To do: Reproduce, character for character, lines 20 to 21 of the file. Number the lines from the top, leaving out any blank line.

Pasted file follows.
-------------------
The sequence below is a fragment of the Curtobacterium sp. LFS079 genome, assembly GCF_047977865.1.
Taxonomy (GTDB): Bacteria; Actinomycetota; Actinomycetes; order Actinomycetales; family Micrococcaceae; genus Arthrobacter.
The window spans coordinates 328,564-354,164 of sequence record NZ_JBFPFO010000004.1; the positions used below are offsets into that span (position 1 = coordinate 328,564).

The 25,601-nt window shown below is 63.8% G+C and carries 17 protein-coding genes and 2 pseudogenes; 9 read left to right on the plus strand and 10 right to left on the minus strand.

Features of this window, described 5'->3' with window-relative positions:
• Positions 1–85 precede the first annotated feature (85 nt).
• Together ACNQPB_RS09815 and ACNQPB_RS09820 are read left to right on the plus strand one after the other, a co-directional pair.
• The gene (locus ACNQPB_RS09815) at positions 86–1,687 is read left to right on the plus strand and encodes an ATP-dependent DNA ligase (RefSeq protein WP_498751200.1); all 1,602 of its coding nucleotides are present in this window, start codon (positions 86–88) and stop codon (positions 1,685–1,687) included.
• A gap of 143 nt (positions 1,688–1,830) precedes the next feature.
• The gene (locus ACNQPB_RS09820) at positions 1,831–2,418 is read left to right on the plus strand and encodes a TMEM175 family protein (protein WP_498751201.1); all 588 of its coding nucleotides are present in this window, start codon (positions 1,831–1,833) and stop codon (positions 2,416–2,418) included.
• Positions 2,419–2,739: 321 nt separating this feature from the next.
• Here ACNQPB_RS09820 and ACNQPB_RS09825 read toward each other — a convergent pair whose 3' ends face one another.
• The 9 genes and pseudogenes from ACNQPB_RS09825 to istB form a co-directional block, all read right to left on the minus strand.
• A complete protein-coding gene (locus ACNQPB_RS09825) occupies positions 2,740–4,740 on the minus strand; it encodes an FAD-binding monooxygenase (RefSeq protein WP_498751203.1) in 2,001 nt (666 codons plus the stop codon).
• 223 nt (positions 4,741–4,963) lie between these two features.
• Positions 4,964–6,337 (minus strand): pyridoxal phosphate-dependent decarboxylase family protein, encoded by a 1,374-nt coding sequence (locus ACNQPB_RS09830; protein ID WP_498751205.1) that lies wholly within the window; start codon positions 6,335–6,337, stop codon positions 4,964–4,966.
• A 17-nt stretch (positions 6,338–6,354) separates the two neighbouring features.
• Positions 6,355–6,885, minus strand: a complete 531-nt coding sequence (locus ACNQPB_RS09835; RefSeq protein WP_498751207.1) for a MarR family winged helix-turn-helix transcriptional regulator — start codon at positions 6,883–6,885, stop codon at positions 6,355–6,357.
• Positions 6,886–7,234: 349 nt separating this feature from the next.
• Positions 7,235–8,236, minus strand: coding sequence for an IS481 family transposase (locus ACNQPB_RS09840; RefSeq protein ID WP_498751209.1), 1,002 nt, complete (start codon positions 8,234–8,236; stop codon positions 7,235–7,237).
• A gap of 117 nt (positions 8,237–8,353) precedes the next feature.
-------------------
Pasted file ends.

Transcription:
• Positions 7,235–8,236, minus strand: coding sequence for an IS481 family transposase (locus ACNQPB_RS09840; RefSeq protein ID WP_498751209.1), 1,002 nt, complete (start codon positions 8,234–8,236; stop codon positions 7,235–7,237).
• A gap of 117 nt (positions 8,237–8,353) precedes the next feature.